To get a wider coverage you could test your login functionality in one browser, test the send report functionality in another browser, and then audit trail functionality using a third browser.
This is an effective way of covering different combinations of browsers at the same time as doing your day-to-day testing. The above example won’t highlight a problem with the audit trail functionality in the first or second browser though. There are plenty of gaps for bugs to slip through, however, this approach can often reveal obvious issues and give you some confidence that the basics are working.
This approach also assumes that the site is not very big and hence won’t take a huge amount of time to test.
Parallel testing is another method that can be used to perform these tests. By using grid technology with an automated testing tool, you can run the same test against multiple browsers at once, instead of running them sequentially, to save time.
Let someone else do it
If you are using your own software internally as a company, then encourage those teams using it to use different browsers too. Your support, sales, or professional services teams may be using your software and will be putting it through every-day use; it would be great if they could do that across different platforms, operating systems, and browsers too.
Check against standards
HTML standards are supposed to ensure all browsers render and use HTML in the same way, and that all programmers and web designers follow the standards.
Saying that, checking against HTML standards will give you information about how compliant your own code is. It won’t tell you whether you have bugs, or whether pages will render differently, or whether customers will have problems, but it should give you enough to start a conversation with the relevant people in the team. By having compliant HTML, you should cut down the number of issues a customer may see due to cross-browser issues.
You could automate your cross-browser checks using a browser testing tool. This can be effective, but consider the problems you’re trading off against each other and weigh it up.
You’re taking away the challenge of manually checking your site in many browsers, but you’re adding in the challenge of writing re-usable checks and the maintenance costs that come with that. Someone must write the automated checks, maintain them, investigate failing checks, and improve them.
There are plenty of web tools with browser grid technology that also provide a whole host of browsers online. I’ve managed these approaches myself, but when your site gets big, gnarly, and complex, it brings its own set of challenges.
Test It with humans
You could use people to test every customer flow, in every browser, on every version, across every operating system — but you can see where this is going.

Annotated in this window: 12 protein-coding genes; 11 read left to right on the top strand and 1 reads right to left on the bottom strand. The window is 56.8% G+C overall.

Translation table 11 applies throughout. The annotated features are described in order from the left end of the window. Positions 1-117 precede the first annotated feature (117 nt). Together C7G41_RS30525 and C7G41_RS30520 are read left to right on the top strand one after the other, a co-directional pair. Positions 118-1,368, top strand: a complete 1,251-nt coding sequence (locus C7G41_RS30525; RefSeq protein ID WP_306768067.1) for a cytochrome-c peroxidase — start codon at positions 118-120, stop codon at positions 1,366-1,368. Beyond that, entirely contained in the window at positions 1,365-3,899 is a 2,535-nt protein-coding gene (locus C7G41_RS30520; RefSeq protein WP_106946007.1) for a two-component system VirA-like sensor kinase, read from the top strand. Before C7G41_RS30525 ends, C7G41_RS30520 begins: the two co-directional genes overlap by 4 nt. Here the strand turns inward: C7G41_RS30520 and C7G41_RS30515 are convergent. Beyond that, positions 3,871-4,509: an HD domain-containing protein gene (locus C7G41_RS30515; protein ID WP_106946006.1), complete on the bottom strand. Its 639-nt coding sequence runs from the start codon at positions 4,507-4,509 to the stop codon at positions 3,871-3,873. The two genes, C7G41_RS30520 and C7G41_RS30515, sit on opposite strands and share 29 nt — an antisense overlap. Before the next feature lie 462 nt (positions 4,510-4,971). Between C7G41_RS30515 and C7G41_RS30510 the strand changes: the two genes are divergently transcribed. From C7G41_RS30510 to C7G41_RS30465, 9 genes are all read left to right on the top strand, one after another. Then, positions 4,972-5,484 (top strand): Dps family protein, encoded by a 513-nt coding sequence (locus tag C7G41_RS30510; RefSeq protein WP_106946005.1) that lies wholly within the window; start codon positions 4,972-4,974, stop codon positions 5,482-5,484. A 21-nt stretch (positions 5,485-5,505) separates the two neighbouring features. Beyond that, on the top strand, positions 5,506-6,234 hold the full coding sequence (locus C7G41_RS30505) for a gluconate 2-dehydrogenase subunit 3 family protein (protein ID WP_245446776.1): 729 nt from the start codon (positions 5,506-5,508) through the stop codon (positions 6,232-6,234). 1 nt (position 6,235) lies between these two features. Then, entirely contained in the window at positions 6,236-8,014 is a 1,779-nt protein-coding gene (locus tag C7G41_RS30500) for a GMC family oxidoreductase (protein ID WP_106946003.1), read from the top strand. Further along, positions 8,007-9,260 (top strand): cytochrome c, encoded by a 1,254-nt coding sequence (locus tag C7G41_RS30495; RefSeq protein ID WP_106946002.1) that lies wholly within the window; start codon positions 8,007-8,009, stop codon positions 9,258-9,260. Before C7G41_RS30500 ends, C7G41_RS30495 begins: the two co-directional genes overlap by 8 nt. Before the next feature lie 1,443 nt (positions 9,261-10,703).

To make this less of a chore, use Virtual Machines or an online cross-browser service who provide you with browsers online for a cost.
If you are using your own virtual machines, then you can clone them, and other people can use them. This approach relies on infrastructure, hardware, and lots of time. Plus, someone needs to keep all these machines up-to-date.
This is very time-consuming. And tedious. And boring. Hence many online services take this pain away from you for a cost. It’s also a human drain when your site gets really big.
You could emulate the different browsers. There are several tools on the market, as well as some inbuilt tools within the browsers themselves, that emulate older versions.
A word of caution though, they are not wholly accurate in my experience, but they may provide insights that are useful.
I’ve not touched on different operating systems or mobile devices, but as you can see, there are several ways to approach cross-browser testing.
Cross-browser support may be your biggest pain-point as a web tester, especially with the rapid rate of release that most browser companies have adopted.
In my experience, the best way to address cross-browser testing is to find out what your customers are using and focus your attention there. Work out a hardline company stance on the support of old browsers. This depends a lot on who your customers are. Believe it or not, some organizations are still using browsers from the late 90’s and to upgrade would cost millions of pounds in project management and internal tool rebuilding costs!
Rob Lambert is the voice behind Cultivated Management. Rob has spent two decades working in the tech industry as a tester, scrum master, agile coach, and manager. He has built epic teams, epic software, and helped others do the same. He’s also an author, the organizer of an award-winning workshop, keynote speaker, and consultant. To learn more about Rob, check out his website or follow him on Twitter.